(1 Cor.1126-32)

    Finally, some words about Sacred Scripture which might help put it in perspective and help get our priorities straight. The Dogmatic Constitution on Divine Revelation states, SACRED SCRIPTURE IN THE LIFE OF THE CHURCH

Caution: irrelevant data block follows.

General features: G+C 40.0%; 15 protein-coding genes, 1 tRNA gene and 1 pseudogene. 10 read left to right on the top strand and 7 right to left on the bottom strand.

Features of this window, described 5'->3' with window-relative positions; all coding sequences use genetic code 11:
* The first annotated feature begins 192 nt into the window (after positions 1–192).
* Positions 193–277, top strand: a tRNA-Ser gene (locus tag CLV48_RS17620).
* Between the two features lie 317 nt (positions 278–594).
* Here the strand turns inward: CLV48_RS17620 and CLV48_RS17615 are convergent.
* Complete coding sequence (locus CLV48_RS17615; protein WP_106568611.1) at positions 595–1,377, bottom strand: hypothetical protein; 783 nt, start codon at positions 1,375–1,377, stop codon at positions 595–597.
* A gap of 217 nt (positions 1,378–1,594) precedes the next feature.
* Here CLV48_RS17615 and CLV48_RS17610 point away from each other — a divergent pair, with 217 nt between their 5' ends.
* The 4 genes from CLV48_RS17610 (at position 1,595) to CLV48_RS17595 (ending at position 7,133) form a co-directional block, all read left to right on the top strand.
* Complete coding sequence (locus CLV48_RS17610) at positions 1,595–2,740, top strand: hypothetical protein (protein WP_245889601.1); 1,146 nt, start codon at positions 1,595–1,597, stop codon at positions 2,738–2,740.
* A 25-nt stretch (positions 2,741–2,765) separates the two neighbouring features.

21. The Church has always venerated the divine Scriptures just as she venerates the body of the Lord, since, especially in the sacred liturgy, she unceasingly receives and offers to the faithful the bread of life from the table both of God’s word and of Christ’s body. She has always maintained them, and continues to do so, together with sacred tradition, as the supreme rule of faith, since, as inspired by God and committed once and for all to writing, they impart the word of God Himself without change, and make the voice of the Holy Spirit resound in the words of the prophets and Apostles. Therefore, like the Christian religion itself, all the preaching of the Church must be nourished and regulated by Sacred Scripture. For in the sacred books, the Father who is in heaven meets His children with great love and speaks with them; and the force and power in the word of God is so great that it stands as the support and energy of the Church, the strength of faith for her sons, the food of the soul, the pure and everlasting source of spiritual life. Consequently these words are perfectly applicable to Sacred Scripture: “For the word of God is living and active” (Heb. 4:12) and “it has power to build you up and give you your heritage among all those who are sanctified” (Acts 20:32; see 1 Thess. 2:13).